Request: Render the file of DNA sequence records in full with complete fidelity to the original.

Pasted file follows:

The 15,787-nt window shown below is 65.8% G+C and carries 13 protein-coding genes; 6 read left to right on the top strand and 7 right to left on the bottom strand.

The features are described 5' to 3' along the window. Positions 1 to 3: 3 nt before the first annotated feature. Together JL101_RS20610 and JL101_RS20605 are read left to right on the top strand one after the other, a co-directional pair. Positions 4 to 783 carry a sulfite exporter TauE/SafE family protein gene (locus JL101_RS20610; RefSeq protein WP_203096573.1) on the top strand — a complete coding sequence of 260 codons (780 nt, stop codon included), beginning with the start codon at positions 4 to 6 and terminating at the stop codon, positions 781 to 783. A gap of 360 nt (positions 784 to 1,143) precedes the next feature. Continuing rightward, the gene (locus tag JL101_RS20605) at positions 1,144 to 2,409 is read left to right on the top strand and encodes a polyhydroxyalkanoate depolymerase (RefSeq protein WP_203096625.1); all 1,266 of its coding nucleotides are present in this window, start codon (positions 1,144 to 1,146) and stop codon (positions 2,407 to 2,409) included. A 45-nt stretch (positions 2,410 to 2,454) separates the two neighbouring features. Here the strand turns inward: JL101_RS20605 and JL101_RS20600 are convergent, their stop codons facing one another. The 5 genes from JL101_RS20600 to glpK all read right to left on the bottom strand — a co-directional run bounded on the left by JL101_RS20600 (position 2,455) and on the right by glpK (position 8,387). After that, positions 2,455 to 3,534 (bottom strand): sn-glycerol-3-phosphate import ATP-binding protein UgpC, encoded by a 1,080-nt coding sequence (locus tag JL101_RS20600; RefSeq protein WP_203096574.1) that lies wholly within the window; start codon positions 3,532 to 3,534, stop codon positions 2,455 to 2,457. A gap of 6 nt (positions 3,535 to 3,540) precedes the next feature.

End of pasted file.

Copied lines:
The 15,787-nt window shown below is 65.8% G+C and carries 13 protein-coding genes; 6 read left to right on the top strand and 7 right to left on the bottom strand.

The features are described 5' to 3' along the window. Positions 1 to 3: 3 nt before the first annotated feature. Together JL101_RS20610 and JL101_RS20605 are read left to right on the top strand one after the other, a co-directional pair. Positions 4 to 783 carry a sulfite exporter TauE/SafE family protein gene (locus JL101_RS20610; RefSeq protein WP_203096573.1) on the top strand — a complete coding sequence of 260 codons (780 nt, stop codon included), beginning with the start codon at positions 4 to 6 and terminating at the stop codon, positions 781 to 783. A gap of 360 nt (positions 784 to 1,143) precedes the next feature. Continuing rightward, the gene (locus tag JL101_RS20605) at positions 1,144 to 2,409 is read left to right on the top strand and encodes a polyhydroxyalkanoate depolymerase (RefSeq protein WP_203096625.1); all 1,266 of its coding nucleotides are present in this window, start codon (positions 1,144 to 1,146) and stop codon (positions 2,407 to 2,409) included. A 45-nt stretch (positions 2,410 to 2,454) separates the two neighbouring features. Here the strand turns inward: JL101_RS20605 and JL101_RS20600 are convergent, their stop codons facing one another. The 5 genes from JL101_RS20600 to glpK all read right to left on the bottom strand — a co-directional run bounded on the left by JL101_RS20600 (position 2,455) and on the right by glpK (position 8,387). After that, positions 2,455 to 3,534 (bottom strand): sn-glycerol-3-phosphate import ATP-binding protein UgpC, encoded by a 1,080-nt coding sequence (locus tag JL101_RS20600; RefSeq protein WP_203096574.1) that lies wholly within the window; start codon positions 3,532 to 3,534, stop codon positions 2,455 to 2,457. A gap of 6 nt (positions 3,535 to 3,540) precedes the next feature.